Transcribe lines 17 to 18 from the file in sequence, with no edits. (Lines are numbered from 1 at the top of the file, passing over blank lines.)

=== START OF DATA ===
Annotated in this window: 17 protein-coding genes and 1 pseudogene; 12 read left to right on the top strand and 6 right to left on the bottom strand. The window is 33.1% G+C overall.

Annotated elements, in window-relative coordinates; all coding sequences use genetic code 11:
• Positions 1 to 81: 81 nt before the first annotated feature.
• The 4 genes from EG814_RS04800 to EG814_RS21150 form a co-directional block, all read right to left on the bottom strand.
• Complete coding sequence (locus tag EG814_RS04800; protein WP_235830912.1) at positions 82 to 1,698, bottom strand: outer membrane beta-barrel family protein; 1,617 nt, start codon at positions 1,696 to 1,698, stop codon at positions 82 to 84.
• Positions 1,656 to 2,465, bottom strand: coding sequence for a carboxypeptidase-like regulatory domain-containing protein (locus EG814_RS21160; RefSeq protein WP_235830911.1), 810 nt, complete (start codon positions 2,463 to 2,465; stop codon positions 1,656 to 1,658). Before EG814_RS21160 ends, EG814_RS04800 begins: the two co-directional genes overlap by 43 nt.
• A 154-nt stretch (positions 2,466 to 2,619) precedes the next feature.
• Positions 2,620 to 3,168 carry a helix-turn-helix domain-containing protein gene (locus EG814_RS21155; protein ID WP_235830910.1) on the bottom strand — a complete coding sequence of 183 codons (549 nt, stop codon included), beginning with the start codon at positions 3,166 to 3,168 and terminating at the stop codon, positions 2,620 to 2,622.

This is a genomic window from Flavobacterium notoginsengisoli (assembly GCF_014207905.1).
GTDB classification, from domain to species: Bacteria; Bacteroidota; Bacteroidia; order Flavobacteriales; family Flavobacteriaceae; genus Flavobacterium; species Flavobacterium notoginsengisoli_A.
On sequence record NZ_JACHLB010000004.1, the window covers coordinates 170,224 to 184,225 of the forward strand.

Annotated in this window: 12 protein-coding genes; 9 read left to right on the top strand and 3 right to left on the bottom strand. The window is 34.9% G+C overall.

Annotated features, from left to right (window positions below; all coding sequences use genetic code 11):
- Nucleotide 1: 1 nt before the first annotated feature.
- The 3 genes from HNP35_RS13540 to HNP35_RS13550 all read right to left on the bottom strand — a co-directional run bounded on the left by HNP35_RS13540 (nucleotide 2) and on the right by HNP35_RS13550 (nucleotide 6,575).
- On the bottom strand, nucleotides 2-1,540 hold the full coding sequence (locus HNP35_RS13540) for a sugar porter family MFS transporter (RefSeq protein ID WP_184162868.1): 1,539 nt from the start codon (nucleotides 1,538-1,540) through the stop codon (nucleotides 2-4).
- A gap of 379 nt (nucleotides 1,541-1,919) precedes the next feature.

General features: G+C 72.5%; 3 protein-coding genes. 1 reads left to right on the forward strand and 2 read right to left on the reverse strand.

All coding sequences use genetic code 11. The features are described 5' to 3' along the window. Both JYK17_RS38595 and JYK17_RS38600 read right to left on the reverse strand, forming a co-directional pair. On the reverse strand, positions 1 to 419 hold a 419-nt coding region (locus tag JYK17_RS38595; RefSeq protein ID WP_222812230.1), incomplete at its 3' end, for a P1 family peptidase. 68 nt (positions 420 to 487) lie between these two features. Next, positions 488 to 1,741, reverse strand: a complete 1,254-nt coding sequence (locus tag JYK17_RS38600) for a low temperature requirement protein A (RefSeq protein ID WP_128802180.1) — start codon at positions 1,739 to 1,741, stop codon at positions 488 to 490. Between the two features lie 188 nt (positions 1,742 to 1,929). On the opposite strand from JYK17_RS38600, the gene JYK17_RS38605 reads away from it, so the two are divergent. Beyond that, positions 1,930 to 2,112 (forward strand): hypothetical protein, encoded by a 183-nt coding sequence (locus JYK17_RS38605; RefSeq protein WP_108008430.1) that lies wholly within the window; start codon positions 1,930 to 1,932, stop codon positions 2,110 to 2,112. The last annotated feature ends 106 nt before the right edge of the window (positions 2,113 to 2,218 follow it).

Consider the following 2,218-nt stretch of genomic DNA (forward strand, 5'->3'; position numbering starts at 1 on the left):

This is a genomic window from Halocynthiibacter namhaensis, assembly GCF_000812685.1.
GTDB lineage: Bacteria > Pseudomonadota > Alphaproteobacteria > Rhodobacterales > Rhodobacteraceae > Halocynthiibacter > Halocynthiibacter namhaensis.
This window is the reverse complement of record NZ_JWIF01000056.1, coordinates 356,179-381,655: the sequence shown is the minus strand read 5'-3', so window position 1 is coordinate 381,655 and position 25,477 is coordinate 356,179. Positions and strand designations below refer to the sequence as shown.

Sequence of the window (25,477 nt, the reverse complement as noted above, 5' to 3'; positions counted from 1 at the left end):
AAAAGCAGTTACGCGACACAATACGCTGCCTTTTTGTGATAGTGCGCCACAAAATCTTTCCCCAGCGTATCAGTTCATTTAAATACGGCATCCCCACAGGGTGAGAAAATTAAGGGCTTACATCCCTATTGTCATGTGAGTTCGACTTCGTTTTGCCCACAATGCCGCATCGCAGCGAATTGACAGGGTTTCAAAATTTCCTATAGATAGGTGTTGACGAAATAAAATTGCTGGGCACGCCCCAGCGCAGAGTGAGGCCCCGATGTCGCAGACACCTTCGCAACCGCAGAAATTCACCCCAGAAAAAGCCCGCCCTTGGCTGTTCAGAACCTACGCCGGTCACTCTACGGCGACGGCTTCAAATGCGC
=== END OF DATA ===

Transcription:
- A gap of 379 nt (nucleotides 1,541-1,919) precedes the next feature.

General features: G+C 72.5%; 3 protein-coding genes. 1 reads left to right on the forward strand and 2 read right to left on the reverse strand.